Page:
Not all patients may experience these side effects, and the intensity of the side effects may vary from one patient to another. For more information on the side effects of scalp cooling and its management, you may talk to your expert team. 


Scalp Cooling Therapy at HCG  

The advent of scalp cooling therapy has brought a glimmer of hope for cancer patients who previously had to suffer hair loss as a side effect of chemotherapy. This innovative technique has been proven to be effective in preventing hair loss for many patients, and HCG – the Specialist in Cancer Care, one of the leading cancer hospitals in India, is at the forefront of offering this game-changing therapy to its patients. With a commitment to using technology to improve the cancer journey, HCG is dedicated to making a difference in the lives of those affected by cancer. So, if you are undergoing chemotherapy and dreading hair loss, scalp cooling therapy could be something you may think of.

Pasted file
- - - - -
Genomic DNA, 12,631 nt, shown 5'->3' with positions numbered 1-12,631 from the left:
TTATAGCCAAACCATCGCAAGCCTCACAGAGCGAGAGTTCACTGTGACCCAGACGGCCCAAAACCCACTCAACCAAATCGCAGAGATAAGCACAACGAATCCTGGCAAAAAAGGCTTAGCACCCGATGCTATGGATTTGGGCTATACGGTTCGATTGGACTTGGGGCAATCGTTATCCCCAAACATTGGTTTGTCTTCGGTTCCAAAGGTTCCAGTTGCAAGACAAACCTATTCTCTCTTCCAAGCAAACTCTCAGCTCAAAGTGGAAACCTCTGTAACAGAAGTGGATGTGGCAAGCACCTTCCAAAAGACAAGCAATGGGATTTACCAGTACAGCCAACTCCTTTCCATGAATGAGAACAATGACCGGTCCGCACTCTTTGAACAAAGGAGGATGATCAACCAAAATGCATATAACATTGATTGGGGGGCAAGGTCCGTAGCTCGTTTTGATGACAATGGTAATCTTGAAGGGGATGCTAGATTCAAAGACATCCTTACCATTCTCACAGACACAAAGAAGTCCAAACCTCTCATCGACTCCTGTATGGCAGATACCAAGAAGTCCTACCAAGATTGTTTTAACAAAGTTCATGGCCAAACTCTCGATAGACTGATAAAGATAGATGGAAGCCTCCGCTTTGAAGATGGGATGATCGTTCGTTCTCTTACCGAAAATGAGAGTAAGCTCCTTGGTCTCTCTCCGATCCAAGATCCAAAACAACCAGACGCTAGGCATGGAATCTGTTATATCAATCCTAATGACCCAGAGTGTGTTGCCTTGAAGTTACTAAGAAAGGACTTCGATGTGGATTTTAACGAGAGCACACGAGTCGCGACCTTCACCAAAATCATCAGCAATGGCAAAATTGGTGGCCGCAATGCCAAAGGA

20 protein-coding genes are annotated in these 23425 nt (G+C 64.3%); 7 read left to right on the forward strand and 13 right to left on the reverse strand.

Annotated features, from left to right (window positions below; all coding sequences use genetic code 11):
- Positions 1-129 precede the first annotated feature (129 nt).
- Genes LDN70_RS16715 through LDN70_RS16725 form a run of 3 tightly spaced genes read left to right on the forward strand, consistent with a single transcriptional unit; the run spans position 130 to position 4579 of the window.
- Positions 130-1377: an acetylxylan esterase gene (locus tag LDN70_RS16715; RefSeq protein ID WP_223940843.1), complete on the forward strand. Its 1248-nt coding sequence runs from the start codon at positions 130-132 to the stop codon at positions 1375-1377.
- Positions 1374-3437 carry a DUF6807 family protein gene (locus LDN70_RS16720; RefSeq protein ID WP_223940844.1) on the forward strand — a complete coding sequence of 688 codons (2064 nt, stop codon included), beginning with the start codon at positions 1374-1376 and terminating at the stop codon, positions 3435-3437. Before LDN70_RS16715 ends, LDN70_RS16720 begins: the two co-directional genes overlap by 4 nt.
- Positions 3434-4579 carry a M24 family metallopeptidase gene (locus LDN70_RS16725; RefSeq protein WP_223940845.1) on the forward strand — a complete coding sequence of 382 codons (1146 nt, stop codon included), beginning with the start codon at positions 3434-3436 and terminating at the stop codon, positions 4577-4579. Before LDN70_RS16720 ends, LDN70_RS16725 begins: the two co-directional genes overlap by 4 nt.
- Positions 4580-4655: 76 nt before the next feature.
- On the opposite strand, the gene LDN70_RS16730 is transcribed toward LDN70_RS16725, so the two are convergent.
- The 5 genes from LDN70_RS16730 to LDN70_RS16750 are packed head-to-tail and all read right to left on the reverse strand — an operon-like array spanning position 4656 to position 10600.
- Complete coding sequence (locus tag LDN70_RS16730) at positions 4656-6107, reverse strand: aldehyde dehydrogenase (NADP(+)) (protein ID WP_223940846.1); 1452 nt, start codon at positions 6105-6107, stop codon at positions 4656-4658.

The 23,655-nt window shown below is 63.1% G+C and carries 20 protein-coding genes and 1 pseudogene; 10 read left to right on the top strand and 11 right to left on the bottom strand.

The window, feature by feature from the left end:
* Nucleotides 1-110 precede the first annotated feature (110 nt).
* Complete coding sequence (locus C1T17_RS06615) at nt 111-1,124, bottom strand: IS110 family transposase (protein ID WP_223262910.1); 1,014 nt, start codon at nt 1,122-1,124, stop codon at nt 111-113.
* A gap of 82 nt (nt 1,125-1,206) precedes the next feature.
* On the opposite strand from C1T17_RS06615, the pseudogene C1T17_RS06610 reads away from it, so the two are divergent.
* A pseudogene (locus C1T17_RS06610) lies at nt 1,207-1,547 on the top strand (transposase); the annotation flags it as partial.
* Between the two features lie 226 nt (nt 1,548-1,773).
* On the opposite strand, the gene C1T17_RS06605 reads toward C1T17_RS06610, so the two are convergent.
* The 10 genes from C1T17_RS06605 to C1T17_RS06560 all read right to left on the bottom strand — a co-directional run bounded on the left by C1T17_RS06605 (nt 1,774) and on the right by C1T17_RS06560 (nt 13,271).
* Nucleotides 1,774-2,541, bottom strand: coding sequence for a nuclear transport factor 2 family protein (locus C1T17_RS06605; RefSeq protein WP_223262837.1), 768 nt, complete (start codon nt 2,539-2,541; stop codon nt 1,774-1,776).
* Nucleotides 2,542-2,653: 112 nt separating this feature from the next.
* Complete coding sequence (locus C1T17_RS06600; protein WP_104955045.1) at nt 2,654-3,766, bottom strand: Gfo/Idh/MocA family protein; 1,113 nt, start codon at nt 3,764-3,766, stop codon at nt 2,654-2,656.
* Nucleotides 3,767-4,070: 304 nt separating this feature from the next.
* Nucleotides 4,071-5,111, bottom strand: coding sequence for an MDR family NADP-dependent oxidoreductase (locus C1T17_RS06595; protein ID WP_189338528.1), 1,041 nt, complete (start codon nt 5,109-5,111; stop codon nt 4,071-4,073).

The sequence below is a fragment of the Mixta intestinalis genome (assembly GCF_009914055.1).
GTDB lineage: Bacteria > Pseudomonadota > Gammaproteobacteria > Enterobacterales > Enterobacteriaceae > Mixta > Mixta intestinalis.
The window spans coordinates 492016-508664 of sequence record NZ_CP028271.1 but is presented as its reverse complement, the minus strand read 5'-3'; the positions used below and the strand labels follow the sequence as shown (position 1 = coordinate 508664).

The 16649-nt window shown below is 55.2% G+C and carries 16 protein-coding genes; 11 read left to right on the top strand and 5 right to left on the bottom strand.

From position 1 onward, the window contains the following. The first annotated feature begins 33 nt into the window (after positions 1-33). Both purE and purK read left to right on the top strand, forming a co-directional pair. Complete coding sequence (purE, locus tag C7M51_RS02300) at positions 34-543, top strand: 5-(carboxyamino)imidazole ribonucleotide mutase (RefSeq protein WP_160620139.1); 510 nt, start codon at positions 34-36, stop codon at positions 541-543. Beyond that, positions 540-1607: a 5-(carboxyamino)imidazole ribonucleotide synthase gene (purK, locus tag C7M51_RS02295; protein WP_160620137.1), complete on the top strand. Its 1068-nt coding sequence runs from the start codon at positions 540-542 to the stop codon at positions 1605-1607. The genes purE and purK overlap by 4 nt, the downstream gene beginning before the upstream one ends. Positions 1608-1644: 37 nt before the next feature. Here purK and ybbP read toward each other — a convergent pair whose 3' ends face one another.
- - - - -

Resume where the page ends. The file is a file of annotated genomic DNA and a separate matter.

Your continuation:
[1] Cigler T, Isseroff D, Fiederlein B, Schneider S, Chuang E, Vahdat L, Moore A. Efficacy of Scalp Cooling in Preventing Chemotherapy-Induced Alopecia in Breast Cancer Patients Receiving Adjuvant Docetaxel and Cyclophosphamide Chemotherapy. Clin Breast Cancer. 2015 Oct;15(5):332-4. doi: 10.1016/j.clbc.2015.01.003. Epub 2015 Jan 26. PMID: 25749072. 

[2] Nangia J, Wang T, Osborne C, Niravath P, Otte K, Papish S, Holmes F, Abraham J, Lacouture M, Courtright J, Paxman R, Rude M, Hilsenbeck S, Osborne CK, Rimawi M. Effect of a Scalp Cooling Device on Alopecia in Women Undergoing Chemotherapy for Breast Cancer: The SCALP Randomized Clinical Trial. JAMA. 2017 Feb 14;317(6):596-605. doi: 10.1001/jama.2016.20939. PMID: 28196254.  

[3] Kinoshita T, Nakayama T, Fukuma E, Inokuchi M, Ishiguro H, Ogo E, Kikuchi M, Jinno H, Yamazaki N, Toi M. Efficacy of Scalp Cooling in Preventing and Recovering From Chemotherapy-Induced Alopecia in Breast Cancer Patients: The HOPE Study. Front Oncol. 2019 Aug 6;9:733. doi: 10.3389/fonc.2019.00733. PMID: 31448235; PMCID: PMC6691158.